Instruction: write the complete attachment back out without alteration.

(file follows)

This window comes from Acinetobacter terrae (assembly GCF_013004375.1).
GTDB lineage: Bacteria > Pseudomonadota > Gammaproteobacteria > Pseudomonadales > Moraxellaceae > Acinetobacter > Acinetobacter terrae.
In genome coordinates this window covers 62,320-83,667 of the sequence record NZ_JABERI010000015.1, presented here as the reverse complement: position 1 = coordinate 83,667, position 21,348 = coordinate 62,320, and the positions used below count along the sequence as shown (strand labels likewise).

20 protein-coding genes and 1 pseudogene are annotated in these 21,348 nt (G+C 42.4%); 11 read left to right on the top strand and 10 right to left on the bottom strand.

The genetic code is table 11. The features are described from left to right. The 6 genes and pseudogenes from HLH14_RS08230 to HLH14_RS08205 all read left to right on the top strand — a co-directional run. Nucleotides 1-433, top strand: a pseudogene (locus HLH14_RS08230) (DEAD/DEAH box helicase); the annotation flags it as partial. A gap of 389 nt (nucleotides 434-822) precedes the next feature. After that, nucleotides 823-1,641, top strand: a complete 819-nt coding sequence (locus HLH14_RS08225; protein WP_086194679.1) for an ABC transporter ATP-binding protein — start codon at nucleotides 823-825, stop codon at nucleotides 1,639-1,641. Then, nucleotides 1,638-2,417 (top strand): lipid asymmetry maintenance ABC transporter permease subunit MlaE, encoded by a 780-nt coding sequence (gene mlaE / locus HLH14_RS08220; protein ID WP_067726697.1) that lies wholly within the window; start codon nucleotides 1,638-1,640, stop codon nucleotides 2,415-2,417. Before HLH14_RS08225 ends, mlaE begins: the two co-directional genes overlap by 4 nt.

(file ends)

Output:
This window comes from Acinetobacter terrae (assembly GCF_013004375.1).
GTDB lineage: Bacteria > Pseudomonadota > Gammaproteobacteria > Pseudomonadales > Moraxellaceae > Acinetobacter > Acinetobacter terrae.
In genome coordinates this window covers 62,320-83,667 of the sequence record NZ_JABERI010000015.1, presented here as the reverse complement: position 1 = coordinate 83,667, position 21,348 = coordinate 62,320, and the positions used below count along the sequence as shown (strand labels likewise).

20 protein-coding genes and 1 pseudogene are annotated in these 21,348 nt (G+C 42.4%); 11 read left to right on the top strand and 10 right to left on the bottom strand.

The genetic code is table 11. The features are described from left to right. The 6 genes and pseudogenes from HLH14_RS08230 to HLH14_RS08205 all read left to right on the top strand — a co-directional run. Nucleotides 1-433, top strand: a pseudogene (locus HLH14_RS08230) (DEAD/DEAH box helicase); the annotation flags it as partial. A gap of 389 nt (nucleotides 434-822) precedes the next feature. After that, nucleotides 823-1,641, top strand: a complete 819-nt coding sequence (locus HLH14_RS08225; protein WP_086194679.1) for an ABC transporter ATP-binding protein — start codon at nucleotides 823-825, stop codon at nucleotides 1,639-1,641. Then, nucleotides 1,638-2,417 (top strand): lipid asymmetry maintenance ABC transporter permease subunit MlaE, encoded by a 780-nt coding sequence (gene mlaE / locus HLH14_RS08220; protein ID WP_067726697.1) that lies wholly within the window; start codon nucleotides 1,638-1,640, stop codon nucleotides 2,415-2,417. Before HLH14_RS08225 ends, mlaE begins: the two co-directional genes overlap by 4 nt.